Taking a moment

Updated: Jun 1, 2020

I want to talk to you about taking a moment, and slowing it down.

Take a moment

When something stressful happens at work, or in a face to face situation, we get an unpleasant physical feeling. It could be a knot in our stomach, or tension in our shoulder, back or jaw. Our mind gets agitated.

It really helps to take a moment of mindfulness. As you practice mindfulness meditation, you learn techniques and focus points which you can use in everyday life. You even develop a kind of feeling for how to tap into a mindful state. Our work life is rush rush rush but you can always take a short moment to slow down and reconnect with mindfulness, even for a few seconds.

When we are busy at work, our minds can resist taking a break, it makes us feel guilty and unproductive. But you can always take just a moment to be mindful, it helps to clear the mind of buzzing stressful thoughts. Afterwards you will feel better and you will have more clarity to step up and take on the most urgent or strategic task.

When we are in a mindful state, our attention is focused on something experiential, and we hold that focus softly. We don’t resist the flow of thoughts, but we don’t give the thoughts enough attention to proliferate. We try very gently to notice our thoughts without engaging or reacting.

By focusing our attention on something physical and tangible, we are widening the sphere of our attention so that we can understand that we are not our thoughts, we are part of a moment which is bigger than our thoughts, we can find solace and joy in a sunbeam or the smell of coffee, even though we are having a hectic day. We can find peace in the middle of busy-ness.

Slow it down

Slowing it down is slightly different, it is a more of a way of life. Work is work, there are lots of demands and expectations, part of our self worth revolves around being good at doing things at work. I am not challenging or trying to change any of that. But outside work, life becomes much sweeter if you slow it down.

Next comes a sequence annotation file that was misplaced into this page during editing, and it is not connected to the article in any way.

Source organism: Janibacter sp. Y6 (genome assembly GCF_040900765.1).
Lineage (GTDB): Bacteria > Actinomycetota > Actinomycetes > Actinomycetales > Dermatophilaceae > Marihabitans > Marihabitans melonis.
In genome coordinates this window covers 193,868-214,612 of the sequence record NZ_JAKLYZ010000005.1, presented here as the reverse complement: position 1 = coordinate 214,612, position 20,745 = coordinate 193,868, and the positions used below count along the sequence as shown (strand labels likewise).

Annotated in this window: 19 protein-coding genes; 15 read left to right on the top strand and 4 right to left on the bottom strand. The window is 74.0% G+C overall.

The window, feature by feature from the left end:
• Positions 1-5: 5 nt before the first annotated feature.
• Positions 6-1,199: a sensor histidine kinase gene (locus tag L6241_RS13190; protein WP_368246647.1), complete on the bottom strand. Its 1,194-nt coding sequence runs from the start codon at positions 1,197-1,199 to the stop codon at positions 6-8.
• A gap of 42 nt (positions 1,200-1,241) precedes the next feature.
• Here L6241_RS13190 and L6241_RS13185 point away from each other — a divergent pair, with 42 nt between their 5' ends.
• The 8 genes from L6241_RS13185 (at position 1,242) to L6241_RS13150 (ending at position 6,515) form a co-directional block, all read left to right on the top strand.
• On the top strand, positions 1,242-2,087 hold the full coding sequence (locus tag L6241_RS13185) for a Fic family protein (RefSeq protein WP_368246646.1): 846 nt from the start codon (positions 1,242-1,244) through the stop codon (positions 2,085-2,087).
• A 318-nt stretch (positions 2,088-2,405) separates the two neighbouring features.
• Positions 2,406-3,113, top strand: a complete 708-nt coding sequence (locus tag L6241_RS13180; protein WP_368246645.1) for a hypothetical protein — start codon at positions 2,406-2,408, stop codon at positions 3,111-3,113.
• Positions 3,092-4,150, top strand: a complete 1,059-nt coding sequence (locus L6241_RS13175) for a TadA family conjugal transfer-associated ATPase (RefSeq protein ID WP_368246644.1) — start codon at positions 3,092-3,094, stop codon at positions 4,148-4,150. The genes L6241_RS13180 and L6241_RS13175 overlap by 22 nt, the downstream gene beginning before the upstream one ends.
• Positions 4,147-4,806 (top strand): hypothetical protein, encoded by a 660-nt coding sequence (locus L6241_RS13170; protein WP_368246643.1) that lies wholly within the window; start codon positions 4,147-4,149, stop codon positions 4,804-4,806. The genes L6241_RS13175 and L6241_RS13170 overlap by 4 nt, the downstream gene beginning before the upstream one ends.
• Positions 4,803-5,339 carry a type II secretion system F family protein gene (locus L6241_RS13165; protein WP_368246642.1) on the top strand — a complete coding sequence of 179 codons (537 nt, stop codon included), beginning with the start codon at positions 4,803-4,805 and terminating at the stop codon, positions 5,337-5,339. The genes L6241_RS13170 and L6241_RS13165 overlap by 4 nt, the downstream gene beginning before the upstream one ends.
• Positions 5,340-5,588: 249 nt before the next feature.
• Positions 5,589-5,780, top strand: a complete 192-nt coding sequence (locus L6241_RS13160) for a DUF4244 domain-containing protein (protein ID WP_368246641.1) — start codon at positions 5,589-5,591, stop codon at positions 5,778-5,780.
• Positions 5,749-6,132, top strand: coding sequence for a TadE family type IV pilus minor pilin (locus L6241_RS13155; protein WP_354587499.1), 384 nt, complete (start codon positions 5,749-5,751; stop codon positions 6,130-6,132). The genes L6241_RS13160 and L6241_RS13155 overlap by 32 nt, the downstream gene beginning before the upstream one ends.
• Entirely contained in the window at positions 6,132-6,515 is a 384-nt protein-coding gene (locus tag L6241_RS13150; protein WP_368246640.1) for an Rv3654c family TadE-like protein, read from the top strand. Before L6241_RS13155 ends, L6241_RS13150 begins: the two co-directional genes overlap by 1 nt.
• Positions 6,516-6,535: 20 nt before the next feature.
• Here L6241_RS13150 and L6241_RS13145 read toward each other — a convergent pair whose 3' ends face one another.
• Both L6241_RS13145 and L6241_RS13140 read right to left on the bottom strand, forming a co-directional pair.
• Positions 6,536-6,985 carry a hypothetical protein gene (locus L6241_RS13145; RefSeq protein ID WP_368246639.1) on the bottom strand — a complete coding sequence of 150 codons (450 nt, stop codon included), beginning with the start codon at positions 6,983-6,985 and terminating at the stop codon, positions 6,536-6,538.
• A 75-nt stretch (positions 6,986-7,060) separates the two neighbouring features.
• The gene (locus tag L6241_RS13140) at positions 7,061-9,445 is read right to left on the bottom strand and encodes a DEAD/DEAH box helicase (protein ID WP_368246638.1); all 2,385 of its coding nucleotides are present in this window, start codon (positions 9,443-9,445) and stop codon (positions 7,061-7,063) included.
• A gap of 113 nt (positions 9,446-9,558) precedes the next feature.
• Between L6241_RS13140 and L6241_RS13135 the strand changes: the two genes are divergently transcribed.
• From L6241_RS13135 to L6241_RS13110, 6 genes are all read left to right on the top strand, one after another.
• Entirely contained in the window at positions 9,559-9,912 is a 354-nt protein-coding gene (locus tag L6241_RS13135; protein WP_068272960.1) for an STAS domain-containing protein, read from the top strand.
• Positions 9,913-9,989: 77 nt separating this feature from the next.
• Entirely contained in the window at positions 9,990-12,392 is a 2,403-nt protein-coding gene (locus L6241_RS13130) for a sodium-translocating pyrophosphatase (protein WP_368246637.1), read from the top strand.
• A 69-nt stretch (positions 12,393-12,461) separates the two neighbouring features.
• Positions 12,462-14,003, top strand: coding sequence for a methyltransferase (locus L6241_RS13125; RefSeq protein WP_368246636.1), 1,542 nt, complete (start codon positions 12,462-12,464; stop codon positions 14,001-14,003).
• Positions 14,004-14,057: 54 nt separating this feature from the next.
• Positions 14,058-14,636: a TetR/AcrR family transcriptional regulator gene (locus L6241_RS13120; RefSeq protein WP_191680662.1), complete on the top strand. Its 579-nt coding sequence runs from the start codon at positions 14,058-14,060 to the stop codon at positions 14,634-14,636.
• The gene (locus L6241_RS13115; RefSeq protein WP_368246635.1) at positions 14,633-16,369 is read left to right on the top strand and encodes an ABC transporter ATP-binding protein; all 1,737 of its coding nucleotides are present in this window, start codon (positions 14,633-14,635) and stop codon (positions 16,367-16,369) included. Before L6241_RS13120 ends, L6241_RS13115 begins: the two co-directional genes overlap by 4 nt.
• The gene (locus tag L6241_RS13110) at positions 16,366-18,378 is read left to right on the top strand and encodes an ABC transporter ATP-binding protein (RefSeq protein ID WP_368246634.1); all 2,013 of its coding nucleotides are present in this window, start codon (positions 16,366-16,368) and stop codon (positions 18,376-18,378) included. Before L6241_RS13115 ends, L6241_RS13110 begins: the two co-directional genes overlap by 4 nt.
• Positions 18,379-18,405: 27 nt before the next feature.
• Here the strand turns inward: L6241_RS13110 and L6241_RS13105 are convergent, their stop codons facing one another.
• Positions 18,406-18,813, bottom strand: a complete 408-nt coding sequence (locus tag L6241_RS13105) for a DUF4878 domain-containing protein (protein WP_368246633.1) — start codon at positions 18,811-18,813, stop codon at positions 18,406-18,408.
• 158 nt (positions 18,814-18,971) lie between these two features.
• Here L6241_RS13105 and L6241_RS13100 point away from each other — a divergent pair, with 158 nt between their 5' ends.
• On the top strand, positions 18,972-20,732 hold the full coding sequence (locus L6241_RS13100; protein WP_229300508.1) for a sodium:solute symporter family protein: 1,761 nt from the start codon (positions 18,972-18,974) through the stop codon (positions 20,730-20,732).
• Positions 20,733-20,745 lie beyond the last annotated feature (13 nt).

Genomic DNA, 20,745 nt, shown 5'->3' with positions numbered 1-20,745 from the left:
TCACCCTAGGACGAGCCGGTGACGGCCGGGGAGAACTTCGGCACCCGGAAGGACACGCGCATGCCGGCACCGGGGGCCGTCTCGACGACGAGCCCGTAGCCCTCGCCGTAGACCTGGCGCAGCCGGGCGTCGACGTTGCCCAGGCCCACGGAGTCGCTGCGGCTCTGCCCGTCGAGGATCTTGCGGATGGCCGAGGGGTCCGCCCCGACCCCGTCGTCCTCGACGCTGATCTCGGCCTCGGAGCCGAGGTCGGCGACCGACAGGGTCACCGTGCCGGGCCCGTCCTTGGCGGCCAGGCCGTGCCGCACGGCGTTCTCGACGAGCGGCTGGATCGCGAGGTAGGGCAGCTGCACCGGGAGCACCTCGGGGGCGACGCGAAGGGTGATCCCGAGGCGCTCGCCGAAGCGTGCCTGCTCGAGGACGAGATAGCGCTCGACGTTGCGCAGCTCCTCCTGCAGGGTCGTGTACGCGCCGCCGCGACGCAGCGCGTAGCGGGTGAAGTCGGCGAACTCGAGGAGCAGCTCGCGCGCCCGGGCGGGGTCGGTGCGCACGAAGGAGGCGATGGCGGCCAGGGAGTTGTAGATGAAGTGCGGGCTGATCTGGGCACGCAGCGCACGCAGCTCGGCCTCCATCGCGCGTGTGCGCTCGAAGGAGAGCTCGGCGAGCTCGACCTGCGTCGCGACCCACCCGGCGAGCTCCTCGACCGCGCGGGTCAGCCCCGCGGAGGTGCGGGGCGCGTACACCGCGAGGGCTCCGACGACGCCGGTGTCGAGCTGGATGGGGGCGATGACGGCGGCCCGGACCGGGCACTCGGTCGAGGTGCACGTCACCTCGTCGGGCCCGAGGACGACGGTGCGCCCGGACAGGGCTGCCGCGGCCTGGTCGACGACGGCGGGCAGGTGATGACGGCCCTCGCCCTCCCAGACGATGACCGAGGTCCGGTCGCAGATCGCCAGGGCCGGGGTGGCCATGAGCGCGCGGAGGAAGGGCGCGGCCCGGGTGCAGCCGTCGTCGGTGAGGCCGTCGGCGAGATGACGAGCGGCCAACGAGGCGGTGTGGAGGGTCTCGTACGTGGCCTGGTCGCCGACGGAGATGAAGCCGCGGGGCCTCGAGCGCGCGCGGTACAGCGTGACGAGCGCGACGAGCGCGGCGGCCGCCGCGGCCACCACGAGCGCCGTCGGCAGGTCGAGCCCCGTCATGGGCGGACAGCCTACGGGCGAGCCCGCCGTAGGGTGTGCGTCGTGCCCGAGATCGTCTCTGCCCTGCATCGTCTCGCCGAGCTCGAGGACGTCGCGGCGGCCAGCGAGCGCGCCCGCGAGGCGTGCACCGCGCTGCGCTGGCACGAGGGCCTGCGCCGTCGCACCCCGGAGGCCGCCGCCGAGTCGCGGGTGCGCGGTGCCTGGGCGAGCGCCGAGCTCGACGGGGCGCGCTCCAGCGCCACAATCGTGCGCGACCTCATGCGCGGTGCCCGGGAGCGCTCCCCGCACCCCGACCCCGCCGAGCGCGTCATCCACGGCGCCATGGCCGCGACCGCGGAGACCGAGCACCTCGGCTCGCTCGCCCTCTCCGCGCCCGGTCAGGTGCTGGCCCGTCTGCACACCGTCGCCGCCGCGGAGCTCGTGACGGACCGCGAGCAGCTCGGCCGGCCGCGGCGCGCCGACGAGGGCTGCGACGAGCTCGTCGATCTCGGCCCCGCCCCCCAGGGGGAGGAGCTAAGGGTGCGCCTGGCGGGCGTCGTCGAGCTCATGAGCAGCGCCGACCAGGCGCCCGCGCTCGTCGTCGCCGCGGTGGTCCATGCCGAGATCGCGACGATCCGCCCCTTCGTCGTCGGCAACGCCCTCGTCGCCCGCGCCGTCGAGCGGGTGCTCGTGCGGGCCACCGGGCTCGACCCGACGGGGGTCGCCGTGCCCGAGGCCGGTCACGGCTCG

It is easy to model our home life on work, lots of goals, lists and things to do. It is easy to rush around till we flop down in front of a TV show or movie. But wonderful things can happen if you slow it down.

Next time you have time off from work, or even in a lunch break, try moving and thinking in slow motion, taking time to look around and experience your senses more. I don’t mean full on mindfulness, just doing things more slowly and noticing your five senses more.

I’ll give you an example. A few days ago my wife complained that when I load the dishwasher at night it makes a huge racket, and the same when I unload the dishwasher in the morning. This matters because we live in an apartment and everyone is home with their nerves a bit on edge, the neighbour downstairs had been complaining about noise in general. So I started to load the dishwasher much more slowly, taking care not to clatter pots and pans and dishes and glasses. It became a kind of Zen housework, I felt my mind was clearer and I enjoyed the fluid skillful movement.

I took this concept further and started doing things about 30% slower paying attention to the senses. And some wonderful things happened. I was surrounded by sensory experiences, so my mind stopped looking for stimulation and distractions, I started to feel a lot calmer and more centred.

When we rush around, our minds are absorbed in thoughts and reactions to thoughts, we don’t actually feel. We don’t notice how we are feeling or what we are feeling, the actual feeling gets lost in the mental dialogue about how we are feeling. By definition a feeling can’t be put into words, so any thoughts about the feeling are just reactions. Feeling the actual feeling is very different. When we slow down, we can feel. We can feel what we are feeling and we can feel another person’s presence, not just react to what they are saying or hold grudges against them for what they did or said in the past.

When we live a life without feeling, our minds know something is wrong, and it tries to fill the void with anxieties, insecurities and wishful thinking. When we slow it down, we can actual feel, and we feel more whole. When we feel whole, we can actually relate to other people, instead of reacting to people. And life becomes a whole lot better.

So remember, take a moment to be mindful at work, and slow down the rest of your life to feel and be whole.

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